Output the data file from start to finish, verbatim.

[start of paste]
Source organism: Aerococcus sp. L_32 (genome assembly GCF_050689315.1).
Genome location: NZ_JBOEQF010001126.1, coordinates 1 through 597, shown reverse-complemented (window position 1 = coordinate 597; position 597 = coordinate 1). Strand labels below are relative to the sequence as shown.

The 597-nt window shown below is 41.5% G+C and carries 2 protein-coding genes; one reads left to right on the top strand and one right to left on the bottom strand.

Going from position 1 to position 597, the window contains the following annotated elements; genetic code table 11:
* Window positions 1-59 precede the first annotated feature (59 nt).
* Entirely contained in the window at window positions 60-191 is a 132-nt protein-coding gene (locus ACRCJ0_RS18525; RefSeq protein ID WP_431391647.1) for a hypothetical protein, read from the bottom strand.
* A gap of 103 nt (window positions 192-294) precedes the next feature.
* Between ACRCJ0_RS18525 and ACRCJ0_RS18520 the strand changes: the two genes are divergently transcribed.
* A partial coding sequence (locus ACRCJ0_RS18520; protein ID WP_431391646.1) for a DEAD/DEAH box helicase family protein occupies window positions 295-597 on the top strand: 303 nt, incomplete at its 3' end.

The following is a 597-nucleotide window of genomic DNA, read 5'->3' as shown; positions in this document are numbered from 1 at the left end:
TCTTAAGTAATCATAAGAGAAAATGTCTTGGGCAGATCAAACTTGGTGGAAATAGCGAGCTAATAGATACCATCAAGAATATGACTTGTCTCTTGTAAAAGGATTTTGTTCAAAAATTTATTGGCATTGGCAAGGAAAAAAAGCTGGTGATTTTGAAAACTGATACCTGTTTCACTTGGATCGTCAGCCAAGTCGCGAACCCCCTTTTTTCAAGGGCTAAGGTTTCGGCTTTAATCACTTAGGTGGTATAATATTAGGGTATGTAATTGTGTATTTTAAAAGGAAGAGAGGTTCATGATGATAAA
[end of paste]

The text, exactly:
Source organism: Aerococcus sp. L_32 (genome assembly GCF_050689315.1).
Genome location: NZ_JBOEQF010001126.1, coordinates 1 through 597, shown reverse-complemented (window position 1 = coordinate 597; position 597 = coordinate 1). Strand labels below are relative to the sequence as shown.

The 597-nt window shown below is 41.5% G+C and carries 2 protein-coding genes; one reads left to right on the top strand and one right to left on the bottom strand.

Going from position 1 to position 597, the window contains the following annotated elements; genetic code table 11:
* Window positions 1-59 precede the first annotated feature (59 nt).
* Entirely contained in the window at window positions 60-191 is a 132-nt protein-coding gene (locus ACRCJ0_RS18525; RefSeq protein ID WP_431391647.1) for a hypothetical protein, read from the bottom strand.
* A gap of 103 nt (window positions 192-294) precedes the next feature.
* Between ACRCJ0_RS18525 and ACRCJ0_RS18520 the strand changes: the two genes are divergently transcribed.
* A partial coding sequence (locus ACRCJ0_RS18520; protein ID WP_431391646.1) for a DEAD/DEAH box helicase family protein occupies window positions 295-597 on the top strand: 303 nt, incomplete at its 3' end.

The following is a 597-nucleotide window of genomic DNA, read 5'->3' as shown; positions in this document are numbered from 1 at the left end:
TCTTAAGTAATCATAAGAGAAAATGTCTTGGGCAGATCAAACTTGGTGGAAATAGCGAGCTAATAGATACCATCAAGAATATGACTTGTCTCTTGTAAAAGGATTTTGTTCAAAAATTTATTGGCATTGGCAAGGAAAAAAAGCTGGTGATTTTGAAAACTGATACCTGTTTCACTTGGATCGTCAGCCAAGTCGCGAACCCCCTTTTTTCAAGGGCTAAGGTTTCGGCTTTAATCACTTAGGTGGTATAATATTAGGGTATGTAATTGTGTATTTTAAAAGGAAGAGAGGTTCATGATGATAAA